For instance, medical schools and teaching hospitals might involve student groups in the deliberative and policymaking process. Or they might choose to allow only symbols and expressions that are part of coordinated public information campaigns by chartered student organizations or professional societies. These would, of course, still be subject to the approval of the hospital, which would want to ensure that such expressions were consonant with the values of the institution and expressed appropriately.
In sum, Bill did little that is blameworthy. We must accept that medical students are being prepared for a role that comes with multiple complex duties. Duties to patients and duties to promote the general health of the public can be in tension and must be appropriately balanced. It’s easy to miss the mark in one direction or another. It is the role of educational institutions to foster mechanisms for developing policies and approaches for striking these balances. Resolving the balance by ignoring one set of duties will not do for our contemporary medical education institutions.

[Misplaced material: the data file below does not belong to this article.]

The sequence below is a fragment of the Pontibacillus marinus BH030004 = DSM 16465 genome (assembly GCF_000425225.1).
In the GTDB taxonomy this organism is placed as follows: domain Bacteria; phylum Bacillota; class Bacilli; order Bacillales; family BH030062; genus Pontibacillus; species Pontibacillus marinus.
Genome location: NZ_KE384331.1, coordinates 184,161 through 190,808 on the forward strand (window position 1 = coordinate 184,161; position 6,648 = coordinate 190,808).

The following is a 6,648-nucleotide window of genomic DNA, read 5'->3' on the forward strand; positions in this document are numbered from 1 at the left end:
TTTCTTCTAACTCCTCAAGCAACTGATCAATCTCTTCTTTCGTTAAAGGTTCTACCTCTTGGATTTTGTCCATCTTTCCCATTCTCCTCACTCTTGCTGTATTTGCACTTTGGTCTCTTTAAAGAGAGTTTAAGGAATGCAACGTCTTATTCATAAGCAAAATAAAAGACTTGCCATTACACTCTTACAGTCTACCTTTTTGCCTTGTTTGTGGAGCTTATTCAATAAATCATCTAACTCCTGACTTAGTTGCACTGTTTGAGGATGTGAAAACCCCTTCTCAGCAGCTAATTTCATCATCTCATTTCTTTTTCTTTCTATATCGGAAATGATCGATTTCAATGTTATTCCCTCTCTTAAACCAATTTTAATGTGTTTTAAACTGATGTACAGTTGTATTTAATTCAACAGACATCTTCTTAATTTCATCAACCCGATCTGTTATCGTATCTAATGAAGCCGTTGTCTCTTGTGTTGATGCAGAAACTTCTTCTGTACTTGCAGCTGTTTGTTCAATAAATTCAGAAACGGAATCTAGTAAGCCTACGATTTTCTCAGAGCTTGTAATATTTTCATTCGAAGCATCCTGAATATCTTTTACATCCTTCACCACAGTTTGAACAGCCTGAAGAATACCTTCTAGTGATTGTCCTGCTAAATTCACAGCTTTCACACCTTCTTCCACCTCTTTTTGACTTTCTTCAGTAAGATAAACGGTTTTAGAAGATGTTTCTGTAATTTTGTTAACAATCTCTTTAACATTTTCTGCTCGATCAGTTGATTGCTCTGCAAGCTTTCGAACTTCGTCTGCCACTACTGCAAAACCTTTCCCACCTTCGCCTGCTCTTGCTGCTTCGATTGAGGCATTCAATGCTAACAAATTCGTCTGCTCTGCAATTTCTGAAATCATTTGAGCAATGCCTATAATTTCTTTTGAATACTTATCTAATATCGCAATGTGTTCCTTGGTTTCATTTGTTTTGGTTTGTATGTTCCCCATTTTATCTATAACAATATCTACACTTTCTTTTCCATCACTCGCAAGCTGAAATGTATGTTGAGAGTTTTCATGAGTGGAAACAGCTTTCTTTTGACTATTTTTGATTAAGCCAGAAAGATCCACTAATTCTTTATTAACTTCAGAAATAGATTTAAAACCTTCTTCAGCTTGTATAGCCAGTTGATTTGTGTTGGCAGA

Kuczewski MG. Teaching biomedical ethics as professionalism in the United States. Diametros. 2010;25:30-37. http://www.diametros.iphils.uj.edu.pl/serwis/pdf/diam25kuczewski.PDF. Accessed May 30, 2014.
- Kuczewski MG, Brubaker L. Medical education as mission: why one medical school chose to accept DREAMers. Hastings Cent Rep. 2013;43(6):21-24.
Washington HA, Baker RB, Olakanmi O, Savitt TL, et al; Writing Group on the History of African Americans and the Medical Profession. Segregation, civil rights, and health disparities: the legacy of African American physicians and organized medicine, 1910-1968. J Natl Med Assoc. 2009;101(6):513-527.